Robert Gray: Michael Perry, Montaigne & the 485 Singularity

Michel de Montaigne turned 485 years old February 28 and is still reading well for his age. Last Friday, I went to an author event at the Northshire Bookstore in Saratoga Springs, N.Y., featuring Michael Perry, author of Montaigne in Barn Boots: An Amateur Ambles Through Philosophy (Harper).

Rachel Person, events & community outreach coordinator for the Northshire Bookstore, Saratoga Springs, N.Y., and author Michael Perry

We first met in 2002, when I was a bookseller at the Northshire's Manchester Center, Vt., store and he was touring for Population: 485: Meeting Your Neighbors One Siren at a Time. On Wednesday, Perry duly noted the curious "Montaigne and the 485 Singularity." For the record, I did not play 4-8-5 in the N.Y. State Lottery daily numbers game. I got lucky; it didn't come in.

I've been one of Perry's many dedicated readers for more than 15 years now. We've also had a few good conversations over the years, both here in the Northeast and at bookseller conferences in the Midwest. Despite the geographical differences in our upbringing (his in Wisconsin; mine in Vermont), we have some things in common and our all-too-brief chats are always a fair trade of good thoughts. I like the way he thinks, and writes, about life. And maybe that's why we both like Montaigne.

In the introduction to his new book, Perry observes that his goal was to "write of Montaigne in terms of exploration rather than declaration. I admit the angle of my appreciation lacks academic rigor, but I believe Montaigne would not object: he shares up-culture and down-culture with equivalent alacrity, operating under the hearty assumption that your appetite for Seneca's interrogatories on courage neither precludes nor prevents your giggling at a fart joke."

Introducing his younger daughter to the synergy between going to a performance of Shakespeare's Twelfth Night and a demolition derby on the same weekend ("groundlings" is one connection), he strikes a familiar chord. My wife has noted more than once my habit of reading great, and lesser, works of literature while watching NASCAR (Those races are long, man!).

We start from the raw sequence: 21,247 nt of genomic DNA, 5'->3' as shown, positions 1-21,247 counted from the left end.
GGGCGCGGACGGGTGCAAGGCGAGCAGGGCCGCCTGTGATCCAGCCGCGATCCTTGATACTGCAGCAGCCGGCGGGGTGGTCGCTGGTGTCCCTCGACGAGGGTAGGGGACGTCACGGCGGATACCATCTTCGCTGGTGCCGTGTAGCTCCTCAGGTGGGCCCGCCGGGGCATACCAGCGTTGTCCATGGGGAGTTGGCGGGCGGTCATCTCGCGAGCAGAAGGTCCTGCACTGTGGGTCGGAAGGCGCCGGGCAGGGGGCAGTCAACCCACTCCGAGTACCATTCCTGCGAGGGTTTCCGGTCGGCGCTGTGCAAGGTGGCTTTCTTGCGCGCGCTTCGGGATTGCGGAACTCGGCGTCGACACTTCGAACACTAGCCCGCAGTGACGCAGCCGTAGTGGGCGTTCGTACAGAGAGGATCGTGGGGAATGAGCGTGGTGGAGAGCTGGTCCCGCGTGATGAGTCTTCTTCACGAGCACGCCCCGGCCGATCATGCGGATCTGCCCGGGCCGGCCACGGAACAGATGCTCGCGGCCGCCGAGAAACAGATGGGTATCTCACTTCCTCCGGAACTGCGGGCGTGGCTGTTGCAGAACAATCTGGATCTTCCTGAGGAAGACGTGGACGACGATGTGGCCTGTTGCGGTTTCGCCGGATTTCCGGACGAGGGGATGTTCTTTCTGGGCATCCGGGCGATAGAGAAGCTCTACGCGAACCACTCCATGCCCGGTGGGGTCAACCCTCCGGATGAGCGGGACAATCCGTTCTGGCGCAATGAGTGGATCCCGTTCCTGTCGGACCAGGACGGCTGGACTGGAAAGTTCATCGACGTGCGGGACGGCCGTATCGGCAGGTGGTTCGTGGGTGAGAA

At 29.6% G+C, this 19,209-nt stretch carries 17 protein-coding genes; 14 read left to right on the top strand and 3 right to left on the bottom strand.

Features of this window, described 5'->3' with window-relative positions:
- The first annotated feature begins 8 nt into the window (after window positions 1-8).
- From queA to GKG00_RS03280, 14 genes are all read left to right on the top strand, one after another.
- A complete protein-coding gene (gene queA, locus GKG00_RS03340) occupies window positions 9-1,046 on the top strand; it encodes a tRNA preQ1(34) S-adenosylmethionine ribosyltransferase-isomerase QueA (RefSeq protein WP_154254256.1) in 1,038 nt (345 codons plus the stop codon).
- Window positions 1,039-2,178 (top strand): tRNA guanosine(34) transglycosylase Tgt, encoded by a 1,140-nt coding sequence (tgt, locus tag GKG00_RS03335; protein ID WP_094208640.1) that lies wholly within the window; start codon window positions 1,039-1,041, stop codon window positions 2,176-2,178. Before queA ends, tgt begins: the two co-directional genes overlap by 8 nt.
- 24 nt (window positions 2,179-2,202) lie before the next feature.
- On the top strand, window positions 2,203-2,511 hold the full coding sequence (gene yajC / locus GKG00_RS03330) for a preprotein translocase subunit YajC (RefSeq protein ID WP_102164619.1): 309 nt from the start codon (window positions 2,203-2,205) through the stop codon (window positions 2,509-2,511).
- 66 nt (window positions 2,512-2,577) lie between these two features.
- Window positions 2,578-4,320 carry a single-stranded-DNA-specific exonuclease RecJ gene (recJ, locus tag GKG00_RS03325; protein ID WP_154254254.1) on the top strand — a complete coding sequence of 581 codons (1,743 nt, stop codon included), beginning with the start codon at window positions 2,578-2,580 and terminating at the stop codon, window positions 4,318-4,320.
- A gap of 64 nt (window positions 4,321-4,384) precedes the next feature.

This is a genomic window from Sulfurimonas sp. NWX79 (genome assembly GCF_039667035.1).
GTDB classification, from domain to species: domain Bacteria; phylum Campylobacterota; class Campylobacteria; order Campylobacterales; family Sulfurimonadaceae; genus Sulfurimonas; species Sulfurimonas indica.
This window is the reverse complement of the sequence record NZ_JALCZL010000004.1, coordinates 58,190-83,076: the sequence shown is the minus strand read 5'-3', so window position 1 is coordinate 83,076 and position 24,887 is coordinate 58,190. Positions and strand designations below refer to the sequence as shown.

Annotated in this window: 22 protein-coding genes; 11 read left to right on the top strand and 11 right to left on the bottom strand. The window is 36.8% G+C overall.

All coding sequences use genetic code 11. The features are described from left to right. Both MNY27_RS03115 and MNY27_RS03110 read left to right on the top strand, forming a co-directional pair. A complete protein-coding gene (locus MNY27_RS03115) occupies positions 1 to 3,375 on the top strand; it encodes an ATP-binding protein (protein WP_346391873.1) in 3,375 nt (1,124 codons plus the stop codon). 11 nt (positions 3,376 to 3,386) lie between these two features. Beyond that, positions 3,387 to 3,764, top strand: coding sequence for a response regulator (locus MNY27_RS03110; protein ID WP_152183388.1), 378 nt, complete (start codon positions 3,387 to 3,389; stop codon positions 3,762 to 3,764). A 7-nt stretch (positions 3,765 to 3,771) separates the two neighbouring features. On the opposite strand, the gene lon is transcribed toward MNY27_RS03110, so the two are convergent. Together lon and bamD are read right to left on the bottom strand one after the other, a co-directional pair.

Perry was in the Northeast for a brief drive-yourself book tour. "I'm grateful to Harper and the northeastern indies for supporting a DIY-style tour well outside my regional base," he told me. "I've been doing things that way since my first self-published book, and I think independent booksellers relate to the hustle-to-survive ethos. Working to find readers. I stretched the tour budget by operating out of a friend's farmhouse located centrally to all my New York and Connecticut stops. Lots of driving, but that is some beautiful country."

He is quick to acknowledge his debt to indies: "In 2002 I was this unknown writer from the rural Midwest hustling a book about small towns and volunteer firefighters/EMTs. Someone in New York told me they weren't sure 'those folks' would read a book. Indie booksellers on the other hand--especially those in less populous areas--understood the 'vollie' culture and how it permeated the country, and handsold me into existence by conveying that element of the book to their customers--not just in the Midwest, but all around America. They also knew when to switch gears and emphasize other elements of the book, depending on the customer. Population 485 is still alive and well and thriving thanks to indie booksellers who continue to not only tell its story but understand it."

We've talked more than once about writing as both work and calling. "At this stage in my life, I think of 'work' as anything that a.) gives me the sense that I am making some useful forward progress, and b.) simultaneously helps keep my little family fed and housed," Perry said. "So, stacking firewood and finishing a newspaper column both count. Because of my background (farming, logging) I still have a big blue-collar hangover, that whole idea (as I've written) that if you can't stack it or stack with it, it ain't real work. (And a stack of books doesn't count.) For the most part this predisposition keeps me grounded and grateful, but it can also become pathological and lead to a lot of dumb stubbornness. With each passing day I am ever more grateful to those writers and other artists in my life who help me understand the value lies not so much in what you work but in how you work. How and why."

During q&a at the Northshire event last week, a student from the local college said one of her English professors had told her she was sometimes too discursive in her essays, a little overfond of "shiny thoughts." She wanted Perry's take on that criticism. I liked his answer.

"I sometimes get very discursive," Perry replied. "So it's not so much getting rid of all those shiny thoughts, but it's knowing which ones to get rid of and then which ones to let breathe and run. In the book, I write about Montaigne saying how delightful it is when the prose goes by 'the gait of poetry, all jumps and tumblings,' and I love that.... I love the way language flows and sounds, the way I see it in my head.... and so sometimes in the books you let that stuff go."

Near the end of his talk, Perry thanked his audience members for being there: "When you show up for events like this, and you buy a book, you're not just supporting art, you're taking care of my family, and I do not take that for granted." It was a good night to be in a bookstore.

--Robert Gray, contributing editor (Column archives at Fresh Eyes Now)
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